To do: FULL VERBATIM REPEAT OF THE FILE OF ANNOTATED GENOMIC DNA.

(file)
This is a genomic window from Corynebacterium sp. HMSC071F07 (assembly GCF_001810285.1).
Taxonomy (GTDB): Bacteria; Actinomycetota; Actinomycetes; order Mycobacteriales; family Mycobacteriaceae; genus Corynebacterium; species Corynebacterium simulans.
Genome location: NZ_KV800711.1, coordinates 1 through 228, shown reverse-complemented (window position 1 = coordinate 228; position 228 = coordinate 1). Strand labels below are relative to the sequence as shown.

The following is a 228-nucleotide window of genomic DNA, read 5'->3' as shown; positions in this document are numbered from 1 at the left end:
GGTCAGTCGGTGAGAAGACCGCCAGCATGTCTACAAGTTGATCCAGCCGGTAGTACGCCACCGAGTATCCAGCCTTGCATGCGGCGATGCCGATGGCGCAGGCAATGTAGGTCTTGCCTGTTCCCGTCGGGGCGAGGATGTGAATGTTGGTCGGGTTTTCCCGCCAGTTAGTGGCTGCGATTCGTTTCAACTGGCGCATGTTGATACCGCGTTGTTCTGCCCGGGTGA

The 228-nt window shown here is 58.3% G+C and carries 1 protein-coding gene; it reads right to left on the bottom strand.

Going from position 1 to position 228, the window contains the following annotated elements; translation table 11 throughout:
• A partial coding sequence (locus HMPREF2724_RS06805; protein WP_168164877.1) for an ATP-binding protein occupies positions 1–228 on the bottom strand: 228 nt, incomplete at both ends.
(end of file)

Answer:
This is a genomic window from Corynebacterium sp. HMSC071F07 (assembly GCF_001810285.1).
Taxonomy (GTDB): Bacteria; Actinomycetota; Actinomycetes; order Mycobacteriales; family Mycobacteriaceae; genus Corynebacterium; species Corynebacterium simulans.
Genome location: NZ_KV800711.1, coordinates 1 through 228, shown reverse-complemented (window position 1 = coordinate 228; position 228 = coordinate 1). Strand labels below are relative to the sequence as shown.

The following is a 228-nucleotide window of genomic DNA, read 5'->3' as shown; positions in this document are numbered from 1 at the left end:
GGTCAGTCGGTGAGAAGACCGCCAGCATGTCTACAAGTTGATCCAGCCGGTAGTACGCCACCGAGTATCCAGCCTTGCATGCGGCGATGCCGATGGCGCAGGCAATGTAGGTCTTGCCTGTTCCCGTCGGGGCGAGGATGTGAATGTTGGTCGGGTTTTCCCGCCAGTTAGTGGCTGCGATTCGTTTCAACTGGCGCATGTTGATACCGCGTTGTTCTGCCCGGGTGA

The 228-nt window shown here is 58.3% G+C and carries 1 protein-coding gene; it reads right to left on the bottom strand.

Going from position 1 to position 228, the window contains the following annotated elements; translation table 11 throughout:
• A partial coding sequence (locus HMPREF2724_RS06805; protein WP_168164877.1) for an ATP-binding protein occupies positions 1–228 on the bottom strand: 228 nt, incomplete at both ends.